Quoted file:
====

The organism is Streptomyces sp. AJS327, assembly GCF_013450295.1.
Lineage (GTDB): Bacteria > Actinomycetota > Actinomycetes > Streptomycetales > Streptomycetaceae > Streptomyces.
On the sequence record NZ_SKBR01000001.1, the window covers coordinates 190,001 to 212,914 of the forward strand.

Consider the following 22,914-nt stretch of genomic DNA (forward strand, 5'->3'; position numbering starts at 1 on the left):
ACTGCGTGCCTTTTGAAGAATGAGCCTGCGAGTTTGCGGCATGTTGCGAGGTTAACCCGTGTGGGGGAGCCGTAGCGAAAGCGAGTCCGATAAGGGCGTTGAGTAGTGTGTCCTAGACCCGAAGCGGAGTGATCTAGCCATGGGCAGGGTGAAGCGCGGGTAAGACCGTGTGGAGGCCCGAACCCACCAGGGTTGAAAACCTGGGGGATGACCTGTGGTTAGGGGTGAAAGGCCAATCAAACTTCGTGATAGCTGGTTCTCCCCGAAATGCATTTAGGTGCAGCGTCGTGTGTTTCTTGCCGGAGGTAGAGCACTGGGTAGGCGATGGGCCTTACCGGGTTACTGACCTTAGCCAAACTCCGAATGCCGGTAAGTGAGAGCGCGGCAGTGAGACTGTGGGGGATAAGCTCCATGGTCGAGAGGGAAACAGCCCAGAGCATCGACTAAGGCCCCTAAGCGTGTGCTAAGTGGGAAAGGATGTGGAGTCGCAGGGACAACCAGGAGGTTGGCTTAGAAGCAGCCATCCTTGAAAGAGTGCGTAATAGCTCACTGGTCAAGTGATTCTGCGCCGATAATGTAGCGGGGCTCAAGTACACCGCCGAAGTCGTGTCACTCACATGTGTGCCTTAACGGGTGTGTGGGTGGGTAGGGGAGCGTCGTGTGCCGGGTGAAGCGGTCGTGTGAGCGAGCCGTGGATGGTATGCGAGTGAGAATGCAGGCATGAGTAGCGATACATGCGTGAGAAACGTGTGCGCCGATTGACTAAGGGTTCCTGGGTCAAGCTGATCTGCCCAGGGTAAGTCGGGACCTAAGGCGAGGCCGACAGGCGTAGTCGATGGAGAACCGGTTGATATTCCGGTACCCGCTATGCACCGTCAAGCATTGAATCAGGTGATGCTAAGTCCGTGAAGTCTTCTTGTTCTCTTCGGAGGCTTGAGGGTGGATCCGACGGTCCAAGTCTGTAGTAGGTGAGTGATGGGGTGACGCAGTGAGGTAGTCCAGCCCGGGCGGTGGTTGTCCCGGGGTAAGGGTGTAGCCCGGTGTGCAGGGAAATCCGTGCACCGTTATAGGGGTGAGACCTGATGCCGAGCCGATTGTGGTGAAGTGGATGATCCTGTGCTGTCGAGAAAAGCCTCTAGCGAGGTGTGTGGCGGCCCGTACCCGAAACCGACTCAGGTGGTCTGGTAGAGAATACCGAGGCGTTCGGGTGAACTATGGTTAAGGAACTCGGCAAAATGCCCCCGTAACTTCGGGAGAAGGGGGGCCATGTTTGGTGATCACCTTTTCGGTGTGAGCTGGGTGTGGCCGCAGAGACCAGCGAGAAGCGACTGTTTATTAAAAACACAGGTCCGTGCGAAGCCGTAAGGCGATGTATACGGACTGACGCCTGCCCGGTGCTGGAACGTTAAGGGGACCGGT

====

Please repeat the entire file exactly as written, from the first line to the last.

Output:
The organism is Streptomyces sp. AJS327, assembly GCF_013450295.1.
Lineage (GTDB): Bacteria > Actinomycetota > Actinomycetes > Streptomycetales > Streptomycetaceae > Streptomyces.
On the sequence record NZ_SKBR01000001.1, the window covers coordinates 190,001 to 212,914 of the forward strand.

Consider the following 22,914-nt stretch of genomic DNA (forward strand, 5'->3'; position numbering starts at 1 on the left):
ACTGCGTGCCTTTTGAAGAATGAGCCTGCGAGTTTGCGGCATGTTGCGAGGTTAACCCGTGTGGGGGAGCCGTAGCGAAAGCGAGTCCGATAAGGGCGTTGAGTAGTGTGTCCTAGACCCGAAGCGGAGTGATCTAGCCATGGGCAGGGTGAAGCGCGGGTAAGACCGTGTGGAGGCCCGAACCCACCAGGGTTGAAAACCTGGGGGATGACCTGTGGTTAGGGGTGAAAGGCCAATCAAACTTCGTGATAGCTGGTTCTCCCCGAAATGCATTTAGGTGCAGCGTCGTGTGTTTCTTGCCGGAGGTAGAGCACTGGGTAGGCGATGGGCCTTACCGGGTTACTGACCTTAGCCAAACTCCGAATGCCGGTAAGTGAGAGCGCGGCAGTGAGACTGTGGGGGATAAGCTCCATGGTCGAGAGGGAAACAGCCCAGAGCATCGACTAAGGCCCCTAAGCGTGTGCTAAGTGGGAAAGGATGTGGAGTCGCAGGGACAACCAGGAGGTTGGCTTAGAAGCAGCCATCCTTGAAAGAGTGCGTAATAGCTCACTGGTCAAGTGATTCTGCGCCGATAATGTAGCGGGGCTCAAGTACACCGCCGAAGTCGTGTCACTCACATGTGTGCCTTAACGGGTGTGTGGGTGGGTAGGGGAGCGTCGTGTGCCGGGTGAAGCGGTCGTGTGAGCGAGCCGTGGATGGTATGCGAGTGAGAATGCAGGCATGAGTAGCGATACATGCGTGAGAAACGTGTGCGCCGATTGACTAAGGGTTCCTGGGTCAAGCTGATCTGCCCAGGGTAAGTCGGGACCTAAGGCGAGGCCGACAGGCGTAGTCGATGGAGAACCGGTTGATATTCCGGTACCCGCTATGCACCGTCAAGCATTGAATCAGGTGATGCTAAGTCCGTGAAGTCTTCTTGTTCTCTTCGGAGGCTTGAGGGTGGATCCGACGGTCCAAGTCTGTAGTAGGTGAGTGATGGGGTGACGCAGTGAGGTAGTCCAGCCCGGGCGGTGGTTGTCCCGGGGTAAGGGTGTAGCCCGGTGTGCAGGGAAATCCGTGCACCGTTATAGGGGTGAGACCTGATGCCGAGCCGATTGTGGTGAAGTGGATGATCCTGTGCTGTCGAGAAAAGCCTCTAGCGAGGTGTGTGGCGGCCCGTACCCGAAACCGACTCAGGTGGTCTGGTAGAGAATACCGAGGCGTTCGGGTGAACTATGGTTAAGGAACTCGGCAAAATGCCCCCGTAACTTCGGGAGAAGGGGGGCCATGTTTGGTGATCACCTTTTCGGTGTGAGCTGGGTGTGGCCGCAGAGACCAGCGAGAAGCGACTGTTTATTAAAAACACAGGTCCGTGCGAAGCCGTAAGGCGATGTATACGGACTGACGCCTGCCCGGTGCTGGAACGTTAAGGGGACCGGT